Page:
Patrick Chan is on a gold medal streak at Nationals in Canada. In the last three seasons, he has stood at the top of the podium each year in a different division. Chan won the pre-novice title in 2003, the novice crown in 2004, and the junior championship in 2005. The personable youngster, who only turned 14 on December 31, has not competed at any Junior Grand Prix events but finished fifth at the North American Challenge Skate (NACS) in Waterloo, Ontario in 2004 and third at the NACS in Thornhill, Ontario in 2003.
Chan finished seventh at his first major international, the World Junior Figure Skating Championships in Kitchener, Ontario in March. Although he was the youngest skater at the event, Chan skated like a veteran. He was second in the qualifying round but unfortunately his score didn’t carry over into the short, where he placed 11th. He recovered to finish sixth in the long. Chan’s free skating program included triple lutz-double toe, triple toe-triple toe, double axel-double toe-double loop, a double axel and triple lutz, loop, flip, and salchow.
He began skating when he was five. “I wanted to play hockey but my mom wanted me to try figure skating first,” he said. “She thought it would be easier if I had good technique first. I’m hoping to play some hockey this summer. I actually tried snow skiing first.” The triple salchow is Chan’s favorite jump, which he first landed when he was ten. He’s landed a triple axel, but not consistently, and plans to work on the jump more during the summer. “I want to have a consistent triple axel and be able to attempt a quad for Nationals,” he added.
Chan made adjustments to both programs after his first experience with the new judging system at Canadians. “We switched some jumps around and tried to raise the levels with some more turns in the footwork and some new positions on my spins,” he said. “I like the new system because you get points for everything you do. I just have to try not to fall any.”
Canadian Hall of Fame coach Osborne Colson, 89, the 1936 and 1937 Canadian champion, trains Chan at the Granite Club in Toronto. “He’s always been my coach except for my Learn to Skate class,” Chan said. He works on the ice for two to three hours a day, seven days a week before competitions. If there are no events, he only trains six days a week, but in the summer he spends up to five hours a day, including off ice training. Chan has had ballet classes since he started skating, does physical training with a trainer twice a week and does some Pilates. During the summer, he rollerblades and cycles.
Colson also choreographs Chan’s programs and usually picks the music. “He chose the music for the short and his friend Cherly found my music for the long,” Chan said. “We used the same long program for all of my wins, but I’ll have a new long for next season. I want to do the same style in the long, but I’m still trying to decide whether I like the modern or classical mode. The short program was new this year so we’ll keep that.”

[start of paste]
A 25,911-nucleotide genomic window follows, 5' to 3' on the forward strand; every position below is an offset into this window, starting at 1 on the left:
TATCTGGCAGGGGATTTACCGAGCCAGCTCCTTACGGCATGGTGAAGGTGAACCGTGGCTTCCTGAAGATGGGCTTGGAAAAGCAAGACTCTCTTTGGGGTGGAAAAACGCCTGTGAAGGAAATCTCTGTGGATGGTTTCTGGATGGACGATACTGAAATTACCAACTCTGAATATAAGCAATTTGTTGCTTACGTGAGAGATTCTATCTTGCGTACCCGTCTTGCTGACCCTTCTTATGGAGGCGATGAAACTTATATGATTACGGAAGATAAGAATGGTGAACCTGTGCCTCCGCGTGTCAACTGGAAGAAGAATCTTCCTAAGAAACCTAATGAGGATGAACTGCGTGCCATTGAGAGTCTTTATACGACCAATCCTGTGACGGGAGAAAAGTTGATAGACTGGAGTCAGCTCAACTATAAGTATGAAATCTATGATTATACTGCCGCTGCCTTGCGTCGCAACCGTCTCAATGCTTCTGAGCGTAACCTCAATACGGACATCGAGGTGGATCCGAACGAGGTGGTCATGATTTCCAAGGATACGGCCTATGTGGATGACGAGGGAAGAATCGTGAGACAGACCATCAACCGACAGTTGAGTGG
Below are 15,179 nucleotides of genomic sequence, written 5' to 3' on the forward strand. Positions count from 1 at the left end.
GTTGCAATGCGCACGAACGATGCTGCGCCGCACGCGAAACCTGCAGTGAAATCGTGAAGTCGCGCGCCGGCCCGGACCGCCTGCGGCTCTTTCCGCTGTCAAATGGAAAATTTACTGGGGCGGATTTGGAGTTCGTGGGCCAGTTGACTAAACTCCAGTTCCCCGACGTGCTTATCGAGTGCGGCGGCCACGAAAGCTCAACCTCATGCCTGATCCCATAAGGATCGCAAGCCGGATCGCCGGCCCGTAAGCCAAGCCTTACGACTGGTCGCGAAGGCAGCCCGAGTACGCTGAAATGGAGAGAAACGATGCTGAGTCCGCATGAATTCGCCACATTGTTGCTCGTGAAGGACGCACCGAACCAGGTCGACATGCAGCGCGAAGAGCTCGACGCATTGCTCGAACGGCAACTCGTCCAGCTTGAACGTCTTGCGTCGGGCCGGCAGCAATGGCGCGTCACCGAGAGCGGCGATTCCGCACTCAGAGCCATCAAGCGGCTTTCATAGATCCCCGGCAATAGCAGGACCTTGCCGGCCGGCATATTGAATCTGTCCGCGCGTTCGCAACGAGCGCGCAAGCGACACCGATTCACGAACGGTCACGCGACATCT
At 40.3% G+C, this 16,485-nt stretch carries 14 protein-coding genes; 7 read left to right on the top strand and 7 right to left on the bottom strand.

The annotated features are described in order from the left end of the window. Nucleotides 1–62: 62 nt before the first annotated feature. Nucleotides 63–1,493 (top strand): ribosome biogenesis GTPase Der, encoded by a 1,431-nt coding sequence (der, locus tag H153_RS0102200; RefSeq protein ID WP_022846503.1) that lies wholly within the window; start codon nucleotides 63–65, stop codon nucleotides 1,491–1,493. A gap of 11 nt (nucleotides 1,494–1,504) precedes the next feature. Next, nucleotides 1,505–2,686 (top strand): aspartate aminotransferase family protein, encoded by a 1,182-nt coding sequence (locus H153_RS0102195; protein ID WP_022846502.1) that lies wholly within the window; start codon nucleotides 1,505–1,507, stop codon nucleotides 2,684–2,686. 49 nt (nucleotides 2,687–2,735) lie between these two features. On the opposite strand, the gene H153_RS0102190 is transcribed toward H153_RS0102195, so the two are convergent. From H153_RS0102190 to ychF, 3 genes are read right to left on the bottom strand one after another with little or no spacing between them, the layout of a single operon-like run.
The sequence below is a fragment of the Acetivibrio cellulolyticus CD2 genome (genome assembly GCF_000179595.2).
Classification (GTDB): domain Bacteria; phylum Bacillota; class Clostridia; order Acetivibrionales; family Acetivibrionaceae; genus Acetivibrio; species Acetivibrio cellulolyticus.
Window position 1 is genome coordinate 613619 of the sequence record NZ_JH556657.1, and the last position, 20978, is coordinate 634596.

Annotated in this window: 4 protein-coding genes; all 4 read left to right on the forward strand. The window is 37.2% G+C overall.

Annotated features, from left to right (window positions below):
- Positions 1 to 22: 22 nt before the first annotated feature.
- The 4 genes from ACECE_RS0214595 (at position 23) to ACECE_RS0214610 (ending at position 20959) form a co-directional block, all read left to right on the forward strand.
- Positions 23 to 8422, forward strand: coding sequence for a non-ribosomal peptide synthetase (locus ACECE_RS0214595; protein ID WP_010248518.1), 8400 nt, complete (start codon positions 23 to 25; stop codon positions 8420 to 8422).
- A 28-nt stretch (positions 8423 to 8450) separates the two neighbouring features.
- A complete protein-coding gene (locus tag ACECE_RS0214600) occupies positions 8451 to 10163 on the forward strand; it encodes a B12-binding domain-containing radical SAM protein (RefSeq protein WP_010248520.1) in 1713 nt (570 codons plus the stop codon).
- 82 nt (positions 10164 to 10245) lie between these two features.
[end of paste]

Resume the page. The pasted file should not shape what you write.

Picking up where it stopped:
For the 2004-05 season, Chan used “La Represion” by Lazlo Schifrin and “Feline” by van Djiken for the short. His long program was to “Burn It All”, “You Go, We Go”, and “Fahrenheit 451” from the “Backdraft” soundtrack by Hans Zimmer and Jay Rifkin. Chan had to make up a quick exhibition program for the Junior Worlds gala, skating to “Hot Chocolate”. Off ice, he usually listens to rock, especially Nirvana and Green Day. He plays the piano and has been trying to convince his parents to let him have guitar lessons.
For fun, he usually watches movies with friends with Lord of the Rings being his favorite. Chan also likes playing basketball, tennis, and golf with friends. He plays video games and has a few stuffed toys from competitions, but doesn’t really collect anything special. “Sometimes I’ll read if it’s a really good book,” he added. Chan hasn’t traveled much but wants to go to the Bahamas and somewhere in Europe.
Chan is in ninth grade in school, where his best subjects are math and science. “I plan to study space science in university,” he said. “I don’t plan to be a skating coach, but I’d like to do Stars on Ice and some other shows.” But that won’t be for several more years. For now, he’s only looking a year ahead. Next season, Chan said, “I’ll skate seniors at Nationals, but stay in juniors internationally until I feel I’m ready to move up. I hope to make the national team again next year and try to get some Grand Prix assignments and skate well there.”